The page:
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Volatility INDEX (VIX). By Christina Lee and Ivana Lee. What is volatility?. Volatility is the rate at which the price of a certain security (stocks, bonds, options, etc.) moves.

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volatility index vix

Volatility INDEX (VIX)

By Christina Lee and Ivana Lee

what is volatility
What is volatility?
  • Volatility is the rate at which the price of a certain security (stocks, bonds, options, etc.) moves.
  • It is used to measure risk: the higher the volatility, the bigger the fluctuations in price. The lower the volatility, the smaller the fluctuations in price.
  • In other words, the more quickly a price changes up and down, the more “volatile” it is.
  • Volatility is based on past data, while implied volatility represents expectations about future fluctuations.
We will be explaining what VIX is and is not, why it was created, what causes it to move, and why it should be viewed as an important piece of market information for investors.objective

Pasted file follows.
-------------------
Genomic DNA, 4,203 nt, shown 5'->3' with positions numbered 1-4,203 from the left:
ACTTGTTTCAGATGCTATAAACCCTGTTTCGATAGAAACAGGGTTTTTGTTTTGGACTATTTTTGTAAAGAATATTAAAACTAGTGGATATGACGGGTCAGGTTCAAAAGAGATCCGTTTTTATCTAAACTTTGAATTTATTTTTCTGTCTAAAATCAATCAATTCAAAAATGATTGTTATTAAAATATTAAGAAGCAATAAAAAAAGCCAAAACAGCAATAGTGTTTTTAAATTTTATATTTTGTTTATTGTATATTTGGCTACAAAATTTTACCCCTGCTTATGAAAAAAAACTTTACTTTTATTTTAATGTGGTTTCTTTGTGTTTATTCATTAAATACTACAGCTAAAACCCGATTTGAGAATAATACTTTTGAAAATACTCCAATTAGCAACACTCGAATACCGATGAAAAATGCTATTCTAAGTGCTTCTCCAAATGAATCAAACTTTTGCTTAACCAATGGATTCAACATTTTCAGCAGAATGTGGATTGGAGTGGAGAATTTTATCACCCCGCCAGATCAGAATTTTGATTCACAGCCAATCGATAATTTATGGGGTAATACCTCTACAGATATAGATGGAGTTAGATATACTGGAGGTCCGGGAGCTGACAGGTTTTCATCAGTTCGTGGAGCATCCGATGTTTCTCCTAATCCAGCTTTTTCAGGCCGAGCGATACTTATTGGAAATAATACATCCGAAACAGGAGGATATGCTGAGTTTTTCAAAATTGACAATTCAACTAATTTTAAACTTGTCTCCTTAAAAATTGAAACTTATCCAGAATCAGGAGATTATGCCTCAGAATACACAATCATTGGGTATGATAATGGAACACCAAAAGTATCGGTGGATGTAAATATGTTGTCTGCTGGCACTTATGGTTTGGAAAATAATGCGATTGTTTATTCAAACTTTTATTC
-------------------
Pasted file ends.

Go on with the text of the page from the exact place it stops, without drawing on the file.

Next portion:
Basic Chart of VIX with a range of 1 year from finance.yahoo.com

what is the vix
What is the vix?
  • It is calculated by the Chicago Board Options Exchange.
  • The VIX measures the implied volatility of the S&P 500 index options over the next 30 days, and is then annualized. It represents the investor’s expectations on how much the index may fluctuate in the future.
  • Differs from the Dow Jones Index Average (DJIA) because it measures volatility and not price.
  • It is also known as the “fear index” because a high VIX represents uncertainty about future prices.
brief history
Brief history
  • The VIX was created by Professor Robert Whaley in 1993.